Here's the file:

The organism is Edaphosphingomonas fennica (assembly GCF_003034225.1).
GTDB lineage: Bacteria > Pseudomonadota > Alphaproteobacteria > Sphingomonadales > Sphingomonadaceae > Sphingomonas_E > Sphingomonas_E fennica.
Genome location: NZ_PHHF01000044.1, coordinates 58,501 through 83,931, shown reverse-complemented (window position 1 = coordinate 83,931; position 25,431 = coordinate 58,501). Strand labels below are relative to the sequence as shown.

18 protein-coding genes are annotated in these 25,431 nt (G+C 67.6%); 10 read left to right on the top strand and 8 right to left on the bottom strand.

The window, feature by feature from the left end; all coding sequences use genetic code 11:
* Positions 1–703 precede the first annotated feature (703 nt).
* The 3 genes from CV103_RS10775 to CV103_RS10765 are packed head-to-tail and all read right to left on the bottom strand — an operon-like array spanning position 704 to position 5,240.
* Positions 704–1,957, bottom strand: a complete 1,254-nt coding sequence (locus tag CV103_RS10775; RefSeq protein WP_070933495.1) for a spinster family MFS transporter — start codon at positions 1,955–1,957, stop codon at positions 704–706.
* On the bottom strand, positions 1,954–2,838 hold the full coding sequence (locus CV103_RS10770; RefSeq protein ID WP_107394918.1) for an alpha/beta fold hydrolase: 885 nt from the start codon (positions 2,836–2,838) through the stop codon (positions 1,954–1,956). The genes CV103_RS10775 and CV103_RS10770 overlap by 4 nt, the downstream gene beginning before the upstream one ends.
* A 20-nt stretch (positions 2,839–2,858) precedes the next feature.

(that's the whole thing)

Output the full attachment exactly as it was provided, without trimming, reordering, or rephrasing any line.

The organism is Edaphosphingomonas fennica (assembly GCF_003034225.1).
GTDB lineage: Bacteria > Pseudomonadota > Alphaproteobacteria > Sphingomonadales > Sphingomonadaceae > Sphingomonas_E > Sphingomonas_E fennica.
Genome location: NZ_PHHF01000044.1, coordinates 58,501 through 83,931, shown reverse-complemented (window position 1 = coordinate 83,931; position 25,431 = coordinate 58,501). Strand labels below are relative to the sequence as shown.

18 protein-coding genes are annotated in these 25,431 nt (G+C 67.6%); 10 read left to right on the top strand and 8 right to left on the bottom strand.

The window, feature by feature from the left end; all coding sequences use genetic code 11:
* Positions 1–703 precede the first annotated feature (703 nt).
* The 3 genes from CV103_RS10775 to CV103_RS10765 are packed head-to-tail and all read right to left on the bottom strand — an operon-like array spanning position 704 to position 5,240.
* Positions 704–1,957, bottom strand: a complete 1,254-nt coding sequence (locus tag CV103_RS10775; RefSeq protein WP_070933495.1) for a spinster family MFS transporter — start codon at positions 1,955–1,957, stop codon at positions 704–706.
* On the bottom strand, positions 1,954–2,838 hold the full coding sequence (locus CV103_RS10770; RefSeq protein ID WP_107394918.1) for an alpha/beta fold hydrolase: 885 nt from the start codon (positions 2,836–2,838) through the stop codon (positions 1,954–1,956). The genes CV103_RS10775 and CV103_RS10770 overlap by 4 nt, the downstream gene beginning before the upstream one ends.
* A 20-nt stretch (positions 2,839–2,858) precedes the next feature.